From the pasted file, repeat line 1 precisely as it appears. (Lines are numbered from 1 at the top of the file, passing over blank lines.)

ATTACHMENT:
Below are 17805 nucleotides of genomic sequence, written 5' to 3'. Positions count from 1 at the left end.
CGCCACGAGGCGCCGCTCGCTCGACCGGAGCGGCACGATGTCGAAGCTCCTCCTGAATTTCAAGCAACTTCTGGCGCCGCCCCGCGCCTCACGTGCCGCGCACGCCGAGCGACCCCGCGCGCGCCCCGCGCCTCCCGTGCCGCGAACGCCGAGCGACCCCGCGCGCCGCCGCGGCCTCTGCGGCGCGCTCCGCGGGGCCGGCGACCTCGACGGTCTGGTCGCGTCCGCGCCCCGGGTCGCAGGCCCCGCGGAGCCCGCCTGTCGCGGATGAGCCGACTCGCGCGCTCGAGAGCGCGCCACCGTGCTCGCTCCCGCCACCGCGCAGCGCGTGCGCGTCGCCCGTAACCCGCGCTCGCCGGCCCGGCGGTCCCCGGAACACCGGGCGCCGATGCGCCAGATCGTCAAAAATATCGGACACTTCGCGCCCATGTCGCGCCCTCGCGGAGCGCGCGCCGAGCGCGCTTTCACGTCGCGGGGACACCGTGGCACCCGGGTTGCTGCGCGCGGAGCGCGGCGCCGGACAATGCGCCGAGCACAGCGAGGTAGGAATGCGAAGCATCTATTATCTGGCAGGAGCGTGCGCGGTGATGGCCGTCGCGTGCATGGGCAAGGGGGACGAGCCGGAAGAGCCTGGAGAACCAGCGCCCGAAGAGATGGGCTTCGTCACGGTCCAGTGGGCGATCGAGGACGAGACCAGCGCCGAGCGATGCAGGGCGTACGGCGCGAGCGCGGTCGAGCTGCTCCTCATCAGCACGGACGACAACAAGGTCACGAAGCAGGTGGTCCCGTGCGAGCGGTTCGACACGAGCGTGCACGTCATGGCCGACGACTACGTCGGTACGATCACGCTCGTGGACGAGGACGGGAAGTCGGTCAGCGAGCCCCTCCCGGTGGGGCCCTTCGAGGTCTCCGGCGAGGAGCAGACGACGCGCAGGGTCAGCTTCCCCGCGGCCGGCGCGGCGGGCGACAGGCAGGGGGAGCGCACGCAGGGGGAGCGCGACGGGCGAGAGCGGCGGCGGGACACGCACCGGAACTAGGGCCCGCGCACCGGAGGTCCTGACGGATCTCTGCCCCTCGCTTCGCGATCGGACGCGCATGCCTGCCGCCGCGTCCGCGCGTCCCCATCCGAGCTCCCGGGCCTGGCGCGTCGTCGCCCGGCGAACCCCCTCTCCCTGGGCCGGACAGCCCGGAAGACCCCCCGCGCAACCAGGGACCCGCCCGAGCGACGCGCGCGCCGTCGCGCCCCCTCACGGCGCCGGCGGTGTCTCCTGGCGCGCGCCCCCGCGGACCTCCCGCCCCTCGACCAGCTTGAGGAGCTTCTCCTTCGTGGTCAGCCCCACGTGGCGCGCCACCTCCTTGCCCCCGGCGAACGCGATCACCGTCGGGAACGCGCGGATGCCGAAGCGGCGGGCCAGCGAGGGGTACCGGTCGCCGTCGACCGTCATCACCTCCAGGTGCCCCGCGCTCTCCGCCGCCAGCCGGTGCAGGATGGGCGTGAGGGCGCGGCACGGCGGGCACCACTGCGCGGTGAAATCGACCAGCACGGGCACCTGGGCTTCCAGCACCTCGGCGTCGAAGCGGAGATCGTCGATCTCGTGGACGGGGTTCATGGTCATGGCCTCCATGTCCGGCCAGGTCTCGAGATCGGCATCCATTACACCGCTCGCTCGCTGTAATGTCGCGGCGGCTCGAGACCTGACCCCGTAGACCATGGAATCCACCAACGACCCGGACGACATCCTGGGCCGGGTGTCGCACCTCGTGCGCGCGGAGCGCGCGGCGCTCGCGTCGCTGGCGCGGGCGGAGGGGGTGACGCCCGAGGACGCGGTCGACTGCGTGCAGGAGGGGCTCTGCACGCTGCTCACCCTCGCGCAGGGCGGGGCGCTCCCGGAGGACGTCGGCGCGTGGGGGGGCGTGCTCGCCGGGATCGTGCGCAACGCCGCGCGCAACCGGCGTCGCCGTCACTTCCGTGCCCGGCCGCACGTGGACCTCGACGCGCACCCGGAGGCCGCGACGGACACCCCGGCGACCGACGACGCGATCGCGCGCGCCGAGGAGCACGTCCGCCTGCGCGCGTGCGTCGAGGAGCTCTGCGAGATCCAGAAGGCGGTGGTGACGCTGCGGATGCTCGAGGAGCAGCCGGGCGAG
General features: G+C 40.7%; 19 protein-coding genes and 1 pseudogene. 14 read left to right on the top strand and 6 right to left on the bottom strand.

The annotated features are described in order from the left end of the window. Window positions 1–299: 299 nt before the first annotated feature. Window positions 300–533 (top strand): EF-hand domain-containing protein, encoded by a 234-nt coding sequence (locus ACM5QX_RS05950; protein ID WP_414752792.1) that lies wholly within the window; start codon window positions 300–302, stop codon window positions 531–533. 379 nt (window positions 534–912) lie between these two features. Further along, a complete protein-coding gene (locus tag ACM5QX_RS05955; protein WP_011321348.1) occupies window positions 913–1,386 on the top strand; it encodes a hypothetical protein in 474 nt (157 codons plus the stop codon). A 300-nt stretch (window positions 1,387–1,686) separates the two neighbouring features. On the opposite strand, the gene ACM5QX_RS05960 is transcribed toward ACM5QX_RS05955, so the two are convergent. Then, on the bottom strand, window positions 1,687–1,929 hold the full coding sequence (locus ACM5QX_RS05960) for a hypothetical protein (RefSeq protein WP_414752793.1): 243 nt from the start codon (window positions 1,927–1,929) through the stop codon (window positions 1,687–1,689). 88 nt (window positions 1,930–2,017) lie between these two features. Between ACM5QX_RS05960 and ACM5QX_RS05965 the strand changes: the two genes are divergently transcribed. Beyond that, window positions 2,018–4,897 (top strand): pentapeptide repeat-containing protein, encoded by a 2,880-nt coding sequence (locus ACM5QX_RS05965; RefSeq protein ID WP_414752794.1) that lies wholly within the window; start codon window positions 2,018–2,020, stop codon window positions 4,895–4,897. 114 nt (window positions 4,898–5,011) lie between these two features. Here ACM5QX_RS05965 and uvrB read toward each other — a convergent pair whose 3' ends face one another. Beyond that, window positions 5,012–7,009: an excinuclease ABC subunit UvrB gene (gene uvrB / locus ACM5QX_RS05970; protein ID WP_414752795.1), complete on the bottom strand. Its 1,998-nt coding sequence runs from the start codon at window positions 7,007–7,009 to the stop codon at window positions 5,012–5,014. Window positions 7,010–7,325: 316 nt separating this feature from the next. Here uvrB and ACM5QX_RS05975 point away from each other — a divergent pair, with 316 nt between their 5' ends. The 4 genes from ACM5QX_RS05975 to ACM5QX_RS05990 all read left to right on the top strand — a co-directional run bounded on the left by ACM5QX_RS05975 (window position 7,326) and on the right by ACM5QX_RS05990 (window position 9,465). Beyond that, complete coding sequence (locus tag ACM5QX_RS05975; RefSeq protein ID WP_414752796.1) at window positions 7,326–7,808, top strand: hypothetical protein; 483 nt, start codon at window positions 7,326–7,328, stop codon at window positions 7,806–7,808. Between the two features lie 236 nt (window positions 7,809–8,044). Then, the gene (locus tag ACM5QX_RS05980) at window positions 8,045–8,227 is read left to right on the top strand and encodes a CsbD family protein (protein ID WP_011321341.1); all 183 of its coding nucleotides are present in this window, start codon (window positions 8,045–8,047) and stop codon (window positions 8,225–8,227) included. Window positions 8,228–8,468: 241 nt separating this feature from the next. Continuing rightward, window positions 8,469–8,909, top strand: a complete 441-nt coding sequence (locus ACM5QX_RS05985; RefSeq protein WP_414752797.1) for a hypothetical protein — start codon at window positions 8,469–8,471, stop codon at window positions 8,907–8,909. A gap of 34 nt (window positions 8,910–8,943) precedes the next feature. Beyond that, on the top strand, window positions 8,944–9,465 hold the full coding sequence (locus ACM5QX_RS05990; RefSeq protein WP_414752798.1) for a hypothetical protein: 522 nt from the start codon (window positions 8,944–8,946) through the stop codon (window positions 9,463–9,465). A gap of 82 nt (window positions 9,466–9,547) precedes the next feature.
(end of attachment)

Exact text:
Below are 17805 nucleotides of genomic sequence, written 5' to 3'. Positions count from 1 at the left end.